The show must go on: Beirut theatre holds firm amid upheaval
"We're the first to perform at Metro after the boycott!" the singer of Sakkarna Eldukkan said with a big smile on his face.
It looked like any ordinary night at the cabaret-style Metro al-Madina theatre, with tables packed and people sitting shoulder-to-shoulder - but it wasn't.
Sakkarna Eldukkan is Arabic for "We closed down the shop" - "the shop" being a reference to the Lebanese state's long-standing economic corruption.
Between songs, the band talked about a recent call by Free Patriotic Movement (FPM) leader and caretaker Foreign Minister Gebran Bassil to boycott the theatre.
"Look at all the people who cursed you Gebran [Bassil]," the singer said. "They're all over Lebanon, not just at Metro." The audience cheered and clapped.
A political boycott
In the eight years since its opening, Metro al-Madina has become a popular venue for new theatre and music from a variety of artists in Lebanon.
Situated below ground in the heart of Beirut's Hamra Street, many of Metro al-Madina's performances and productions dabble with themes related to Lebanese society, history and politics, with some people jokingly calling the venue and its staff the "Ministry of Culture".
For nearly a year, the theatre also hosted performances of And Colette Didn't Show Up, a play about framed actor Ziad Itani's 2017 arrest and torture over false allegations of cooperating with an Israeli spy.
Earlier this month, however, Metro al-Madina got directly caught in a political storm after cell-phone footage was shared showing the audience at one of the theatre's shows chanting slogans against Bassil.
Bassil, who in addition to his ministerial role is also the son-in-law of President Michel Aoun, has been a significant target of criticism from Lebanese protesters. His party, the FPM, which has the largest share of seats in parliament and the cabinet, has not been spared either.
On 5 January, the party issued a statement during the evening news broadcast on the FPM-run OTV calling on its supporters to boycott the Metro al-Madina.
The theatre, the statement said, had "lost its cultural and civil value, and has transformed into a platform for insults".
Metro al-Madina co-founder Hisham Jaber responded to the FPM statement on social media.
The theatre, he said, "accommodates all human beings in all their shapes, colours, and beliefs," before mocking the government's sense of priorities, calling the outrage "talking about Listerine" while "people are starving".
Though Metro al-Madina isn't known for shying away from political satire in its productions, Jaber, in a more serious tone, admitted the Free Patriotic Movement's statement was indeed perplexing.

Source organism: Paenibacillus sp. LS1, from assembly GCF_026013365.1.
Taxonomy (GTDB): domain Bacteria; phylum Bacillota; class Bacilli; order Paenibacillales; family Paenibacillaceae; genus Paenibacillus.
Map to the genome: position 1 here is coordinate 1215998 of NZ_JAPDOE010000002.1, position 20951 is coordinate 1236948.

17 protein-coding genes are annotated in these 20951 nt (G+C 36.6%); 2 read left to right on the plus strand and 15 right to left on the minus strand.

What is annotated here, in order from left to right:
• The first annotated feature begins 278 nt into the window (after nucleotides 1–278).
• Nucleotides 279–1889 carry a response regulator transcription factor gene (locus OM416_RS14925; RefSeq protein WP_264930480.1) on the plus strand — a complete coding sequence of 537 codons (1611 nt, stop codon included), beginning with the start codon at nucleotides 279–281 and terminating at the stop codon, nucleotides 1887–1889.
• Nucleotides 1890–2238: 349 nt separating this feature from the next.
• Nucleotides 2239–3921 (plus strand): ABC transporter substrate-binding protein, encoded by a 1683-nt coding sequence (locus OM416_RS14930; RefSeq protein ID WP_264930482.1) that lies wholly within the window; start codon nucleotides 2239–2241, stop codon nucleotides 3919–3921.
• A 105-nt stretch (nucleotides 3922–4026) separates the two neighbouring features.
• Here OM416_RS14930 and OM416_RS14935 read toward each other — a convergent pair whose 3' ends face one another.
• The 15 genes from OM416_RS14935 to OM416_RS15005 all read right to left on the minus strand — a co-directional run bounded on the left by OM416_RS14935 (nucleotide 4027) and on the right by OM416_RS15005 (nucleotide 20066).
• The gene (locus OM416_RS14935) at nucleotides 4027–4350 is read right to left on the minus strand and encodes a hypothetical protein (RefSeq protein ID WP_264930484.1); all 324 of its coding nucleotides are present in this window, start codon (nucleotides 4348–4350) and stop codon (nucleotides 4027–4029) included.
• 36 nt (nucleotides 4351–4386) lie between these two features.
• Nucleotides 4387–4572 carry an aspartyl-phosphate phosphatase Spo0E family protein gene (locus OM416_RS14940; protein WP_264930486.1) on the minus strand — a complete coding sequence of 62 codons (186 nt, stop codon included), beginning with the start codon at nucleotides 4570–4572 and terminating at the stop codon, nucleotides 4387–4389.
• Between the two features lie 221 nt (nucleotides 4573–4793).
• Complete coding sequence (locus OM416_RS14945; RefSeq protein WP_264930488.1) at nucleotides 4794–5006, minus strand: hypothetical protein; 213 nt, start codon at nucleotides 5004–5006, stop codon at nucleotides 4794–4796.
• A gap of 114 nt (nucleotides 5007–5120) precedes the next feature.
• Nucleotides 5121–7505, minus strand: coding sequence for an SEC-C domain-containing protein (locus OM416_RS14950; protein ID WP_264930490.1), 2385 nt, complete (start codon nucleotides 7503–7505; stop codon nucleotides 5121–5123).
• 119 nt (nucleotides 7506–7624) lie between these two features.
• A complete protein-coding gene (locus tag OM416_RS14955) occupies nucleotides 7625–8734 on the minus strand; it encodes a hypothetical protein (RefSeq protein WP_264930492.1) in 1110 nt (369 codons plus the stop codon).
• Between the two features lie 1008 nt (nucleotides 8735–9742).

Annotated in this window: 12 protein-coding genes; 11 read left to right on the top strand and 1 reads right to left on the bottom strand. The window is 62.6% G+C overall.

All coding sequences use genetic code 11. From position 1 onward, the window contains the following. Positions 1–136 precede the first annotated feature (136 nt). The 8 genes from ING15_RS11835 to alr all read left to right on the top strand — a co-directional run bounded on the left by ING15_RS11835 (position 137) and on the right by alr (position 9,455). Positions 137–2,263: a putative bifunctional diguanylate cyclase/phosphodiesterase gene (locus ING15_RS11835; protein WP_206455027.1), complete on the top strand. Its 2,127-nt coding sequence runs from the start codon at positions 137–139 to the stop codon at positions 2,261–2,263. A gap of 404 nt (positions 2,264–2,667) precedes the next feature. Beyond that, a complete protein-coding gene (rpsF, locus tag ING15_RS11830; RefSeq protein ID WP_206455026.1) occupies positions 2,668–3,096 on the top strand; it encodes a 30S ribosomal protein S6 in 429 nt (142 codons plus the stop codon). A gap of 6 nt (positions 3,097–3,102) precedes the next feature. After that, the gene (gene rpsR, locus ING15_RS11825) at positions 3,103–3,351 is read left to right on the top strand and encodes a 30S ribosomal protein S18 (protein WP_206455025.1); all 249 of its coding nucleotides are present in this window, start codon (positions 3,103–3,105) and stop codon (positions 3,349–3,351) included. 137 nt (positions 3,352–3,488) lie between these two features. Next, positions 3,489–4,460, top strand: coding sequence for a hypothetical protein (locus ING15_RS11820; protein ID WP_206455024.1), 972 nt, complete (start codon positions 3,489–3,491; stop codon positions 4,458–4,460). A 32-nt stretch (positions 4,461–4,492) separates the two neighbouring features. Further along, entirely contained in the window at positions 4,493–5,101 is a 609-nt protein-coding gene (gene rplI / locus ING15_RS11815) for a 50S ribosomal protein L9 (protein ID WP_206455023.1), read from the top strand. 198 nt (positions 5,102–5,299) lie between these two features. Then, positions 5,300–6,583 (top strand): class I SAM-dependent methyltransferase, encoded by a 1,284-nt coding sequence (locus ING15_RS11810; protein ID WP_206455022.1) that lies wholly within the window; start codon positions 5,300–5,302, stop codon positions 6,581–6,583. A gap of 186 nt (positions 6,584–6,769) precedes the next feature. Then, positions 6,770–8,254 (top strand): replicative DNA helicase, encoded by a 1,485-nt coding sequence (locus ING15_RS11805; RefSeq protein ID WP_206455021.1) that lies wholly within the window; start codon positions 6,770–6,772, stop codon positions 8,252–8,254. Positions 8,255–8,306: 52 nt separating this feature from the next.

"It was baffling that they called to boycott a theatre, given that it was the audience who made those chants and not the artists on stage," he told Middle East Eye.
"Their [the Free Patriotic Movement] supporters are welcome, but we cannot control [what] the audience [says]."
Though Lebanon is considered a safer space for freedom of expression than elsewhere in the region, human rights organisations have noticed a significant decline in such freedom in recent years, with increased cases of journalists, artists, and people of all stripes being interrogated over accusations of defamation and slander.
However, Jaber told MEE that Metro al-Madina has never faced such issues with the Lebanese authorities since its inception.
Coping with Lebanon's economic crisis
Metro al-Madina has made no secret of its staff's support for the three-month-old protest movement, which has called for an overhaul of a sectarian political system riddled with clientelism and corruption.
'It's one of the few places that keep us all alive'
- Lara Nohra, Metro al-Madina communications officer
Lara Nohra, the venue's communications officer, told MEE that members of the team took part in the country's mass protests, with some of the theatre's musicians bringing their instruments to the streets as well.
But, like many other establishments, Metro al-Medina temporarily stopped its performances in light of the country's extraordinary circumstances, though the theatre's bar was kept open.
As some of the large-scale protests toned down, management and staff met to evaluate the situation as Lebanon's economy continues to decline and as Lebanese banks have increasingly restricted cash withdrawals.
Closing down Metro al-Madina was one of the ideas proposed.
"Nobody agreed on that," Nohra said. "We should be doing something to keep the place alive... [after all], it's one of the few places that keep us all alive."
The team eventually agreed to adapt a "pay-what-you-can" system. Nohra said it was an appropriate decision given "the current economic situation".
"We thought this could actually excite people of all backgrounds who usually like to attend shows."
But times had been tough even before the popular protests broke out, as theatres and venues across the Lebanese capital have been closing. In November, the Syndicate of Restaurant Owners, which includes nightclubs and cafes, issued a damning statement, saying that some 265 establishments had closed since September as the country's economic crisis worsened.
"The economic crisis... started before the revolution," Jaber said. "We and other establishments were harmed [of course]."
But how does the venue's owner feel about the new pay-what-you-can pricing system and its perspective for the future?
"We'll see how it goes."